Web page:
Opening "unknown-file.par2" with usr  (application/x-par2)

pypar2 will now open the files automatically when you open it using Nautilus filemanager.

This has been tested on Ubuntu 13.10 and 14.04.

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19 Nov 2013 Installing build-essentials in CentOS or Ubuntu

This post desrcibes how to install “build-essentials” on CentOS/RedHat og Ubuntu/Debian. build-essentials provides the packages you need to build or compile source code (make and gcc) and create binary files. The build-essentials package is a quick way to install the packages needed to compile VMware Tools on a VMware guest.

In Ubuntu

$ sudo aptitude install build-essentials

In CentOS

# yum groupinstall "Development Tools"

You might also need kernel sources to compile some software

# yum install kernel-devel kernel-headers

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09 Jul 2013 Add new harddisk to linux without reboot

This is a short post on how you can add a new SATA og SCSI harddisk in your running/live linux machine without a reboot.
The BIOS of the machine is not aware of new hardware being added, but you can ask the disk controllers to rescan and become aware of new harddisks.

This is how you force a rescan of the SCSI controller in your linux machine
$ sudo echo "- - -" > /sys/class/scsi_host/host3/scan
I used host3 because the disk was connected to that controller, but you should replace it with the controller you use.

To see the result of the rescan you can issue the dmesg command
$ sudo dmesg
[ 3117.041231] ata3: hard resetting link
[ 3117.371445] ata3: SATA link down (SStatus 0 SControl 300)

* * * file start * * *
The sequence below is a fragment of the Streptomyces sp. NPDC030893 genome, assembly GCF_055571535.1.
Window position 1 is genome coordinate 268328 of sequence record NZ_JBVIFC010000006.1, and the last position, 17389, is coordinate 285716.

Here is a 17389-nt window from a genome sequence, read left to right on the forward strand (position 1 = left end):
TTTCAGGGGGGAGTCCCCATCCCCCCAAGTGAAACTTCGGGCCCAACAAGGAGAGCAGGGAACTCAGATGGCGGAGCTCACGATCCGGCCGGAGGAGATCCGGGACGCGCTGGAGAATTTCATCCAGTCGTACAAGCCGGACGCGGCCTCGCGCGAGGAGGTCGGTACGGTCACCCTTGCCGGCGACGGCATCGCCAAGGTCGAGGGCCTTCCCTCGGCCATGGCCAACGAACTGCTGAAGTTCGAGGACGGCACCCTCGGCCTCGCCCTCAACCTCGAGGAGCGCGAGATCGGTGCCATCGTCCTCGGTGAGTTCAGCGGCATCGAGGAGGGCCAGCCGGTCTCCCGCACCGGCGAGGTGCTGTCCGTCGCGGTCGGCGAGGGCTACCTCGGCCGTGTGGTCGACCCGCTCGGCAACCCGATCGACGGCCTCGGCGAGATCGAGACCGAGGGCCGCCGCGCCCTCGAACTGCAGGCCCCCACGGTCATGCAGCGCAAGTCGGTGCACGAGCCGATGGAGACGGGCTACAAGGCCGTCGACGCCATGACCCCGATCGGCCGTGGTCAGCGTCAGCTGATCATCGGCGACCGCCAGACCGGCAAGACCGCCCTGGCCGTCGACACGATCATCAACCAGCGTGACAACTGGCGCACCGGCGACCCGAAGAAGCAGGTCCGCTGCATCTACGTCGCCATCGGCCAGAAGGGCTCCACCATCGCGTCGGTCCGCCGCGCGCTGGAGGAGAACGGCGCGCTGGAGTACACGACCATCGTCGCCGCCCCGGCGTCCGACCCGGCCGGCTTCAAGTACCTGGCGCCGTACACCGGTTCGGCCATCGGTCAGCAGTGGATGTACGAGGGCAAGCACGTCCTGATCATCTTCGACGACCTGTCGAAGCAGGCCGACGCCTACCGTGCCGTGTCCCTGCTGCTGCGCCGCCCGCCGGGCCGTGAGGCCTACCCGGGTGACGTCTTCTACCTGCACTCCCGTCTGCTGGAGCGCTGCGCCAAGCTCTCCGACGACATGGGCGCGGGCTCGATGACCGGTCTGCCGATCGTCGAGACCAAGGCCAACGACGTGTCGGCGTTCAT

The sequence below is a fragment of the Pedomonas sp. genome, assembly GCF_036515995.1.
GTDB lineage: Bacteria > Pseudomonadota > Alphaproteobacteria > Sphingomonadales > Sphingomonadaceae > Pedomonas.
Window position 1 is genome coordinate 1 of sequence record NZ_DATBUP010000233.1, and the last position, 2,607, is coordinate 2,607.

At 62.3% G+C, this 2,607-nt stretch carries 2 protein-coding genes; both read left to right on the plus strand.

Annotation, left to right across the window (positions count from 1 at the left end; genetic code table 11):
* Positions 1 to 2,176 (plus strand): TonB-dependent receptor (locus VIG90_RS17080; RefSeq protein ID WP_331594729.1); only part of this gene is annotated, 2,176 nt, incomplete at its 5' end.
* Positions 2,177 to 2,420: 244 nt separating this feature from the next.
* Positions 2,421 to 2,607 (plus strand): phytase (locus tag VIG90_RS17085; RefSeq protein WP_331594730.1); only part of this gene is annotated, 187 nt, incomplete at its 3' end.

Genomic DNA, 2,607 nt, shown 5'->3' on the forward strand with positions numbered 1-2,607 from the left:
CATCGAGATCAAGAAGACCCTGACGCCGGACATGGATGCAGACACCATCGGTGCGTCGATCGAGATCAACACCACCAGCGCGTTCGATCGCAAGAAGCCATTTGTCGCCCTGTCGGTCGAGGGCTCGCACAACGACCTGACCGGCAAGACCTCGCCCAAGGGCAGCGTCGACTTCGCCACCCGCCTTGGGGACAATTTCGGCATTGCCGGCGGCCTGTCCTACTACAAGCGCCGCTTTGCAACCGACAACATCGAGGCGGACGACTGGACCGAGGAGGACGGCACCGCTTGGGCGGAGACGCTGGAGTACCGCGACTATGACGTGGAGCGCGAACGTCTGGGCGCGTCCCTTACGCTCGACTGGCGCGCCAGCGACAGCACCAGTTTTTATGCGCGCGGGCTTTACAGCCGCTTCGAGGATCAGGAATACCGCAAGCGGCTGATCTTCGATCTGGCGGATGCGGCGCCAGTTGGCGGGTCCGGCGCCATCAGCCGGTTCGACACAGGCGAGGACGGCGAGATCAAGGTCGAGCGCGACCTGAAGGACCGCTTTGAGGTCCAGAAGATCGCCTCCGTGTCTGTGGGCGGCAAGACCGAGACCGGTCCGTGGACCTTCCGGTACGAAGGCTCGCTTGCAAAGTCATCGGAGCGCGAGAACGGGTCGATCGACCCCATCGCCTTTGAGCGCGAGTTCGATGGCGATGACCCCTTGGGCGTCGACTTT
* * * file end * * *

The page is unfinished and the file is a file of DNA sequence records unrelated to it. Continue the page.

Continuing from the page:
[ 3117.371464] ata3: EH complete
[ 3128.224802] ata4: exception Emask 0x10 SAct 0x0 SErr 0x4050000 action 0xf
[ 3128.224809] ata4: SError: { PHYRdyChg CommWake DevExch }
[ 3128.224818] ata4: hard resetting link
[ 3129.100450] ata4: SATA link up 1.5 Gbps (SStatus 113 SControl 300)
[ 3129.108545] ata4.00: ATA-8: ST31500341AS, HP23, max UDMA/100
[ 3129.108550] ata4.00: 2930277168 sectors, multi 0: LBA48 NCQ (depth 0/32)
[ 3129.140500] ata4.00: configured for UDMA/100
[ 3129.151034] ata4: EH complete
[ 3129.151159] scsi 3:0:0:0: Direct-Access ATA ST31500341AS HP23 PQ: 0 ANSI: 5
[ 3129.151491] sd 3:0:0:0: Attached scsi generic sg1 type 0
[ 3129.151568] sd 3:0:0:0: [sdb] 2930277168 512-byte logical blocks: (1.50 TB/1.36 TiB)
[ 3129.151895] sd 3:0:0:0: [sdb] Write Protect is off
[ 3129.151900] sd 3:0:0:0: [sdb] Mode Sense: 00 3a 00 00
[ 3129.152052] sd 3:0:0:0: [sdb] Write cache: enabled, read cache: enabled, doesn't support DPO or FUA
[ 3129.176718] sdb: sdb1
[ 3129.178535] sd 3:0:0:0: [sdb] Attached SCSI disk
[ 3571.306535] ata4: hard resetting link
[ 3571.781238] ata4: SATA link up 1.5 Gbps (SStatus 113 SControl 300)
[ 3571.821270] ata4.00: configured for UDMA/100
[ 3571.831850] ata4: EH complete
[ 3756.103000] ata4: hard resetting link
[ 3756.574619] ata4: SATA link up 1.5 Gbps (SStatus 113 SControl 300)
[ 3756.614674] ata4.00: configured for UDMA/100
[ 3756.625209] ata4: EH complete

This example has been tested on Ubuntu 12.04, but should work on any other linux flavour available.
This post was highly inspired by that also describes how you remove devices etc withour reboot. This is a great way to add new harddisk to a virtualized linux server that cannot be rebooted.